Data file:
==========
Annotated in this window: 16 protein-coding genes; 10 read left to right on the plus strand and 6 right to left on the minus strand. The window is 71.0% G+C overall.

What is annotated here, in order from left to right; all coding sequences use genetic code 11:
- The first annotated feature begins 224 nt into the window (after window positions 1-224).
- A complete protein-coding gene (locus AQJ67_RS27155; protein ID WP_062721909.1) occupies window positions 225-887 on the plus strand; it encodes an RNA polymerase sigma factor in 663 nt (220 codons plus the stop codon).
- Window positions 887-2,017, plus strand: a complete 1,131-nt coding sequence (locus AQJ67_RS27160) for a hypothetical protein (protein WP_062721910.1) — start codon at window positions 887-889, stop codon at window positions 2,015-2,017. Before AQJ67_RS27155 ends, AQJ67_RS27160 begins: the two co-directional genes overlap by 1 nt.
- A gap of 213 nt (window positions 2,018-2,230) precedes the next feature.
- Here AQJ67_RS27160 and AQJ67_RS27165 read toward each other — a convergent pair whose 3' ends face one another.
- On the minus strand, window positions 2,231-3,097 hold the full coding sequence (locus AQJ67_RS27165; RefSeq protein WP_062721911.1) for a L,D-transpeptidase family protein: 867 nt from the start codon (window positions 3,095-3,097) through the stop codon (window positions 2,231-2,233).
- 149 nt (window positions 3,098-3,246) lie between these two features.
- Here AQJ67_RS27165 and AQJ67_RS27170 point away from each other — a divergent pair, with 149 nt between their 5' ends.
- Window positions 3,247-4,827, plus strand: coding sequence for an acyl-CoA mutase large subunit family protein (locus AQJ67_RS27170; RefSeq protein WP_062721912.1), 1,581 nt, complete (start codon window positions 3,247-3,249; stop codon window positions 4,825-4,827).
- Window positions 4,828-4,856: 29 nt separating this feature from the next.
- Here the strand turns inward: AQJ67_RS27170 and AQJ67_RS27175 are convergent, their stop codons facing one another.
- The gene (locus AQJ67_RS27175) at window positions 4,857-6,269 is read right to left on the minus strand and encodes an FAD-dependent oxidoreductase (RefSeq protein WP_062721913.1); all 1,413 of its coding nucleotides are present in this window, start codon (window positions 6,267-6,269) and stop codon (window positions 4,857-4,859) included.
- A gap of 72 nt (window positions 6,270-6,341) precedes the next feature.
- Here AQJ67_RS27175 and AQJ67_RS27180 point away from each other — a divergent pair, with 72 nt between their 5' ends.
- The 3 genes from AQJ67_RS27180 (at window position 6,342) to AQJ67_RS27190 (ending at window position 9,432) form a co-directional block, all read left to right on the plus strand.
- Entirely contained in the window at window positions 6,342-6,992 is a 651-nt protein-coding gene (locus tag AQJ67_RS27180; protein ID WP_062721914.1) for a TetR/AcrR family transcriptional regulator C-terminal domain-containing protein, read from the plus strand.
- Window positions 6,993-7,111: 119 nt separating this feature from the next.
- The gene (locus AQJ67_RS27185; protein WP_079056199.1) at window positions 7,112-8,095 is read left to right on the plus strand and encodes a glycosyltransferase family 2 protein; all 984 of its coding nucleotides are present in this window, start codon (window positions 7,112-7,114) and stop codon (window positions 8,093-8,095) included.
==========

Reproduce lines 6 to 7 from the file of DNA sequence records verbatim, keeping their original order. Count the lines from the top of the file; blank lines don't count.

- A gap of 213 nt (window positions 2,018-2,230) precedes the next feature.
- Here AQJ67_RS27160 and AQJ67_RS27165 read toward each other — a convergent pair whose 3' ends face one another.